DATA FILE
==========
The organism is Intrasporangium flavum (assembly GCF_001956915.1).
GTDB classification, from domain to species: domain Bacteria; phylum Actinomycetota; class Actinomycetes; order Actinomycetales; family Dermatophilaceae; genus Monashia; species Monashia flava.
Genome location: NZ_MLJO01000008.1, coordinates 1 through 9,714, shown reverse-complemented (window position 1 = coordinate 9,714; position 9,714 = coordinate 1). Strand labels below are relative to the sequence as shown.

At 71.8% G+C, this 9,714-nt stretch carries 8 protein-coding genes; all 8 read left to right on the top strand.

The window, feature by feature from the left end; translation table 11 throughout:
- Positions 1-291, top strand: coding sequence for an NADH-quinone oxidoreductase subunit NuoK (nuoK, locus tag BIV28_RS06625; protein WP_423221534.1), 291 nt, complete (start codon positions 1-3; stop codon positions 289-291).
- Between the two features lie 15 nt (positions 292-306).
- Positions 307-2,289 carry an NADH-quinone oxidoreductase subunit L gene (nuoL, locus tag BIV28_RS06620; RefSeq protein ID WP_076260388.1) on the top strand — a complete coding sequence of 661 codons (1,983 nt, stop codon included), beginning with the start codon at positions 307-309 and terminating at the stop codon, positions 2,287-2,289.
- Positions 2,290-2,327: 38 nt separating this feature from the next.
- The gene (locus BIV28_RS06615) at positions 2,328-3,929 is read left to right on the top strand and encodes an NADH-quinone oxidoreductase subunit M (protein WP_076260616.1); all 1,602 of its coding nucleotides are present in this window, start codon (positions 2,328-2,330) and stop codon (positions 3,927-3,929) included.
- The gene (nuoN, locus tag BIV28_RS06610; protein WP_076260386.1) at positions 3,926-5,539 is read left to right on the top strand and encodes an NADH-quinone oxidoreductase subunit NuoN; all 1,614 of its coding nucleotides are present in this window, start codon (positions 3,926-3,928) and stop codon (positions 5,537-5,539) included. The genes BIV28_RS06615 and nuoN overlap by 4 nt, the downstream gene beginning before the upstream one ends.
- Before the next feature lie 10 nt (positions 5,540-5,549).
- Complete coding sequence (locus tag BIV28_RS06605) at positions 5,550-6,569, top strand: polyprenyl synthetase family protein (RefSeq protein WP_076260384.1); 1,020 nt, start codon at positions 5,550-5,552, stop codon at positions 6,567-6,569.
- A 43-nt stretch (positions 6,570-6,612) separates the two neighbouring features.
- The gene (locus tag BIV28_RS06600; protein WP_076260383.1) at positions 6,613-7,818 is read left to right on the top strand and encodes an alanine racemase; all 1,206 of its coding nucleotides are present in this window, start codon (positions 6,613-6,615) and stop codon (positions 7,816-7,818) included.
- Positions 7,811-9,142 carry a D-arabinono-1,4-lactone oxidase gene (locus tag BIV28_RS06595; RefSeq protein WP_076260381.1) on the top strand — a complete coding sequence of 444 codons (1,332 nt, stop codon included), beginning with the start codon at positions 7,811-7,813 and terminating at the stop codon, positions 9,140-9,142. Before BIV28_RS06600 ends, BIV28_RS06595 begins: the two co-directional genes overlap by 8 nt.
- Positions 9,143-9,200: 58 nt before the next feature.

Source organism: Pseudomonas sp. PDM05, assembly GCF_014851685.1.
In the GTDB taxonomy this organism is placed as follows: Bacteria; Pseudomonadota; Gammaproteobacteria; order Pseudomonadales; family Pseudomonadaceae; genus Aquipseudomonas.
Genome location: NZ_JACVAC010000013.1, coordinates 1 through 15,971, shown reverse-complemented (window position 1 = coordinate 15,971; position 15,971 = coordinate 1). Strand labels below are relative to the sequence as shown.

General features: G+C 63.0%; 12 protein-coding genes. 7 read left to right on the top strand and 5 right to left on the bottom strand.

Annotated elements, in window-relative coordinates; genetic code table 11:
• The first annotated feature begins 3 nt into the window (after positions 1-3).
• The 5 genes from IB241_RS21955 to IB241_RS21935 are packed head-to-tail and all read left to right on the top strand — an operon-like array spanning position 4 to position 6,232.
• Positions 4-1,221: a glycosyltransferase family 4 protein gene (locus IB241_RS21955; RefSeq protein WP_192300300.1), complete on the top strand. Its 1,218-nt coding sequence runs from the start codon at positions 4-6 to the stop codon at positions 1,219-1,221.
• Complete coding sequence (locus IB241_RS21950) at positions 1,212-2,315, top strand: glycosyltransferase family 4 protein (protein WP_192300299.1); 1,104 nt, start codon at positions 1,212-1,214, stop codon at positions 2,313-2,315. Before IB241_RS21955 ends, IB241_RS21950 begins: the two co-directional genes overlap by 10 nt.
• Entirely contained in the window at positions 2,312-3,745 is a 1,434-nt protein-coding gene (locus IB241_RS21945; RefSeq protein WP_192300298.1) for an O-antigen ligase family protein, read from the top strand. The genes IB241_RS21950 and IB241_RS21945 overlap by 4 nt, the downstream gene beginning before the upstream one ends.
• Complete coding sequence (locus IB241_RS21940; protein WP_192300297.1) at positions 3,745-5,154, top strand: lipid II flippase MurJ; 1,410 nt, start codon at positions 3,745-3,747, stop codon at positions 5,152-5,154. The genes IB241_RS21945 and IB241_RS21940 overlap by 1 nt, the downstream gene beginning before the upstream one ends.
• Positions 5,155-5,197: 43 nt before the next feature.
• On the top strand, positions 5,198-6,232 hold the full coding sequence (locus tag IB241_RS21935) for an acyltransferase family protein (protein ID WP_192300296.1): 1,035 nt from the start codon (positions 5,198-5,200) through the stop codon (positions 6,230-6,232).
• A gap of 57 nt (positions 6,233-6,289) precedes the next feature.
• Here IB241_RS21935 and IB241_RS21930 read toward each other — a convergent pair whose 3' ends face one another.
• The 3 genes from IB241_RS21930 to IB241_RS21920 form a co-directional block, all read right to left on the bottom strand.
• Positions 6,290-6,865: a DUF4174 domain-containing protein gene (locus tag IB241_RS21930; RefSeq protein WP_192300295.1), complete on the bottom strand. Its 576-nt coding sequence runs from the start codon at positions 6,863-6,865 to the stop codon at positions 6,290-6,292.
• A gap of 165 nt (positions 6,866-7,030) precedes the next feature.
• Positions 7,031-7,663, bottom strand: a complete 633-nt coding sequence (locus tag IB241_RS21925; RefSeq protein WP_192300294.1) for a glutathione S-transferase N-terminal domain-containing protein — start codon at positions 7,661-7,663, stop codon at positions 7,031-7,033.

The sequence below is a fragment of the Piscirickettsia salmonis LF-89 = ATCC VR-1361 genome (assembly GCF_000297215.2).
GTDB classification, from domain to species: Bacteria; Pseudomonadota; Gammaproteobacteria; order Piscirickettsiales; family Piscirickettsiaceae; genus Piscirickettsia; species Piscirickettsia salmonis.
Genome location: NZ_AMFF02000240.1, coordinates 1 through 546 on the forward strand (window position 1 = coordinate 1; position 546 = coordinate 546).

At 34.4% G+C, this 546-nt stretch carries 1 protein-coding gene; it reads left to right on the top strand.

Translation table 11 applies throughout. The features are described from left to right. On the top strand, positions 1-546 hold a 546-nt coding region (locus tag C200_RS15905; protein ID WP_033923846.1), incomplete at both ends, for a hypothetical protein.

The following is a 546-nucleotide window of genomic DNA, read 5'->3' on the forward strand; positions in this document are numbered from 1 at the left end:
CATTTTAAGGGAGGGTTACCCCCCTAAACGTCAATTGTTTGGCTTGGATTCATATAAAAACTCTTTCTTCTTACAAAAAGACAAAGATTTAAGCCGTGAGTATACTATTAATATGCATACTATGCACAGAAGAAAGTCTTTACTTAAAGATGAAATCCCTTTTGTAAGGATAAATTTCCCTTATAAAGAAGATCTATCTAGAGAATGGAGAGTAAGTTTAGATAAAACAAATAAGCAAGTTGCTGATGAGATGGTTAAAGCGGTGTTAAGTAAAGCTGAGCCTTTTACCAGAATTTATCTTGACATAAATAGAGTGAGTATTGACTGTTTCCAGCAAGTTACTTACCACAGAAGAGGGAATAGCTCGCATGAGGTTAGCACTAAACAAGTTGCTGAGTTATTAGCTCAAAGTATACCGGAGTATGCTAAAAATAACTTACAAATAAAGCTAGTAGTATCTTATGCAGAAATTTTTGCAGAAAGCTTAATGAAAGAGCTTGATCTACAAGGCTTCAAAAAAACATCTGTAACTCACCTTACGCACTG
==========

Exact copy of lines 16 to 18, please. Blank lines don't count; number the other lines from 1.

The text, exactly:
- Positions 7,811-9,142 carry a D-arabinono-1,4-lactone oxidase gene (locus tag BIV28_RS06595; RefSeq protein WP_076260381.1) on the top strand — a complete coding sequence of 444 codons (1,332 nt, stop codon included), beginning with the start codon at positions 7,811-7,813 and terminating at the stop codon, positions 9,140-9,142. Before BIV28_RS06600 ends, BIV28_RS06595 begins: the two co-directional genes overlap by 8 nt.
- Positions 9,143-9,200: 58 nt before the next feature.

Source organism: Pseudomonas sp. PDM05, assembly GCF_014851685.1.